Scrolling Headlines:

Lawrence Osborn Fossil Collection showcases fossils from across the globe, spanning vast ages -

January 23, 2018

Retired professor and public figure, Julius Lester, passed away at age 78 -

January 23, 2018

UMass looks to maintain discipline in Tuesday’s tilt at Boston College -

January 23, 2018

UMass men’s and women’s swimming and diving earns second place finishes at Dartmouth Invitational -

January 23, 2018

YouTube’s free speech problem -

January 23, 2018

Resolutions should not wait until the new year -

January 23, 2018

Book review: ‘When Breath Becomes Air’ by Paul Kalanithi -

January 23, 2018

Charli XCX’s latest release, ‘Pop 2,’ is another gorgeous experiment on electro-pop -

January 23, 2018

Rashaan Holloway ruled academically ineligible, will miss rest of season -

January 22, 2018

Minutewomen hold on to defeat VCU, snap losing streak -

January 22, 2018

America’s misguided war on low-income financial assistance -

January 22, 2018

Blue lights aren’t needed on campus anymore -

January 22, 2018

Cupcakke’s ‘Ephorize’ proves it’s time to take her seriously -

January 22, 2018

Netflix series ‘The End of the F***ing World’ packs a punch -

January 22, 2018

UMass hockey falls flat in 5-0 loss to Northeastern -

January 20, 2018

UMass women’s track and field takes first, men fourth at Joe Donahue Games -

January 20, 2018

Sanzo: UMass’ game vs. St. Louis is a sign of what it is without its grit -

January 20, 2018

UMass men’s basketball gets blown out by Saint Louis, 66-47 -

January 20, 2018

UMass hockey shuts down No. 8 Northeastern with 3-0 win -

January 19, 2018

Matt Murray hands Northeastern its first shutout of the season -

January 19, 2018

Got a mint for the festival that stinks?

Be sure to bring along a tin of Altoids to this weekend’s Garlic and Arts Festival which has been described as “the festival that stinks.” The event, currently in its 10th year, is a quaint country gathering of local farmers, craftsmen, vendors and vampire haters.

The festival is the brainchild of Ricky Baruc, a farmer from Orange, Mass. While harvesting garlic one day and lamenting the lack of retail outlets for the fantastic fruit of the earth, he came up with the idea of holding an event to celebrate the marvelous cloves and provide farmers with an opportunity to sell their stinky crop. He soon broadened his vision to include all the local farmers, artists and craftspeople who had to travel long distances to markets and galleries in order to sell their goods. With the help of neighboring farmers, he hosted the event in its first year at his Seeds of Solidarity farm in 1999.

Though the event has moved down the road to a bigger space capable of accommodating the large volume of garlic-lovers in the area, Baruc and other founding farmers are still closely involved in the festival. Currently supported by the Seeds of Solidarity Center for Education, a non-profit organization, the event draws volunteers of all ages from the community.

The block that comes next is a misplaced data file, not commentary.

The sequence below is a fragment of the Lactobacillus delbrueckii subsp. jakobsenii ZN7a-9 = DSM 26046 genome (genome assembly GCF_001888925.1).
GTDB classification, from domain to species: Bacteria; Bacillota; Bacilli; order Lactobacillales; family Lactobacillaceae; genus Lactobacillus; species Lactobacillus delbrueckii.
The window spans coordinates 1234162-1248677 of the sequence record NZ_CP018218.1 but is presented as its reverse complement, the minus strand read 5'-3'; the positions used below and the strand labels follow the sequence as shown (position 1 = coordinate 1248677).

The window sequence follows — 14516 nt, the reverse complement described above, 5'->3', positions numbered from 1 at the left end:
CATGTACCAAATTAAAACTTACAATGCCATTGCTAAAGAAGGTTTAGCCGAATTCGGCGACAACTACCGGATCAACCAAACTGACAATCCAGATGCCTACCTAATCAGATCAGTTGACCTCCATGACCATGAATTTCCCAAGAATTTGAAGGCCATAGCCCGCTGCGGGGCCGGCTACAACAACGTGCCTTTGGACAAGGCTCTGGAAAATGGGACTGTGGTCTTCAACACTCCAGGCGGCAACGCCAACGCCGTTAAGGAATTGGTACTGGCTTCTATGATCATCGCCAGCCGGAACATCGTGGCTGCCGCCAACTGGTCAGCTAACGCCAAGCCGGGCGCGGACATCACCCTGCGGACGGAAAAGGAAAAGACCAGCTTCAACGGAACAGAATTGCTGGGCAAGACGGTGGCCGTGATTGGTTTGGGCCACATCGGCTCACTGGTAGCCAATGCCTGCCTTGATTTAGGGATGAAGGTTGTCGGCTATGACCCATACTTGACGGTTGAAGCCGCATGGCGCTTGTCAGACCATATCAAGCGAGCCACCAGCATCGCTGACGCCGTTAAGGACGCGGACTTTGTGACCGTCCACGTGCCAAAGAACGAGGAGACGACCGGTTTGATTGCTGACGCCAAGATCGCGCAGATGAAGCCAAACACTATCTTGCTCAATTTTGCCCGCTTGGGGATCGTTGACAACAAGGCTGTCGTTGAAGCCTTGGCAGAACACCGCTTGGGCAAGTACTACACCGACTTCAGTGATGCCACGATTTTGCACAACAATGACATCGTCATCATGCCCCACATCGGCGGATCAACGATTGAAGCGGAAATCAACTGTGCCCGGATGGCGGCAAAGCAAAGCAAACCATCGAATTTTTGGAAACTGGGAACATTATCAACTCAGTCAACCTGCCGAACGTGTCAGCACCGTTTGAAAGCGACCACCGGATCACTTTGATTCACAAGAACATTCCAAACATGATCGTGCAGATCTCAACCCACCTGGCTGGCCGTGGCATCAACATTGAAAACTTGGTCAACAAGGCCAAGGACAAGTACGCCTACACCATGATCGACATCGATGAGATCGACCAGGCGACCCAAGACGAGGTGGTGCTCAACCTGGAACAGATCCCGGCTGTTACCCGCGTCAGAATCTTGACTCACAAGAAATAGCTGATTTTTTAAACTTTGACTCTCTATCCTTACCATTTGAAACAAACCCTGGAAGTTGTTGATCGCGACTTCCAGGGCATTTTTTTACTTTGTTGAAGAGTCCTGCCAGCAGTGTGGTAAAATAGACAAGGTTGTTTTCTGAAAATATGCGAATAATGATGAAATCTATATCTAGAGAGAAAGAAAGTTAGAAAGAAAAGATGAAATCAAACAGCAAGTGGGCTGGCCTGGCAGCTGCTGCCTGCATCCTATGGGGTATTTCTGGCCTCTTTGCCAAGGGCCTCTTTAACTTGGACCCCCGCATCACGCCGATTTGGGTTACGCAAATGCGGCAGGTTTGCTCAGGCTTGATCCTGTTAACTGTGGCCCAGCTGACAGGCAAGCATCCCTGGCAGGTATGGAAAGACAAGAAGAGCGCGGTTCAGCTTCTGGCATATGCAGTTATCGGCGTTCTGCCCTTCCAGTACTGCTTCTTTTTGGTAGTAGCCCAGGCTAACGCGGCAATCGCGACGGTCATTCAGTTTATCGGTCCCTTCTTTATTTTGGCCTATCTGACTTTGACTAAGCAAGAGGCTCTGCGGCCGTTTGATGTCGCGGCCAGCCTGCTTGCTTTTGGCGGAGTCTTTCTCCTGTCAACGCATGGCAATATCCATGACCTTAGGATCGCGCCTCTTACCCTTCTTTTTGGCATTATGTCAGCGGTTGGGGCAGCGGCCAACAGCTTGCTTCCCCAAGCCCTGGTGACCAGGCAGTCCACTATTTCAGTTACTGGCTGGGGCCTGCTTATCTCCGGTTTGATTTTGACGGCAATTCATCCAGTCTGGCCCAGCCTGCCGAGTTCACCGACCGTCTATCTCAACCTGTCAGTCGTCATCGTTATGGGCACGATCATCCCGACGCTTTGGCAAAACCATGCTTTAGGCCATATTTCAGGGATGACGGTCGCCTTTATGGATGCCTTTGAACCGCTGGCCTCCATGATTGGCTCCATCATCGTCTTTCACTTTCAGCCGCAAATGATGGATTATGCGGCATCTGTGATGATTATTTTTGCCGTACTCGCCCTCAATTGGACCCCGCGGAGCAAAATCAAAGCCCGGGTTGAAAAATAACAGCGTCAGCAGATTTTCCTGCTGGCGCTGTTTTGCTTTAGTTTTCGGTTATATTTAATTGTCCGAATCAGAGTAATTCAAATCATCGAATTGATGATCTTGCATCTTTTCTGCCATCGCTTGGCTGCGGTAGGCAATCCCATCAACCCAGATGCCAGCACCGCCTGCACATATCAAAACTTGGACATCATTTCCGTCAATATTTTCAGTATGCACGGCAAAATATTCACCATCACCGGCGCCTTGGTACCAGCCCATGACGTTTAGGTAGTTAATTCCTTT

Their combined efforts have helped to preserve the original spirit of the festival. According to the Garlic and Arts mission statement, the event aims to celebrate “the artistic, agricultural and cultural bounty of the region and unite North Quabbin people whose livelihoods are connected to the land and the arts.” The festival invites people “to experience the richness of an area that is often overlooked” and “emphasizes what is homegrown and high quality, as well as what helps preserve and support the environment.”

Festival goers can expect to find local and often organic produce from area farms. You can also look forward to many garlic-infused offerings from nearby restaurants including Bueno y Sano’s roasted garlic burritos and the North Quabbin Men for Missions’ garlic cheese fries.

While munching on their stinky dishes, visitors can watch local musicians on the main stage performing anything from jazz to folk to soul and funk. Garlic lovers can also check out the renewable energy tent and various sustainable energy exhibits from local organizations. Other local groups will be putting on healing arts, cooking and agricultural demonstrations.

Artist booths will feature a range of goods, including silver work, hand-woven cloths, jewelry, reproduced antique maps, glass work, paintings, woodwork, dolls, knit-items and homemade soaps, just to name a few.

The Festival will take place this weekend, Oct. 3 and 4 at Forsters Farm, 60 Chestnut Hill Road in Orange, Mass. from 10 a.m to 5 p.m. Admission is $5 for guests over 12 years old, or adults may purchase a weekend pass for $8.

Cal Scannell can be reached at cscannel@dailycollegian.com.

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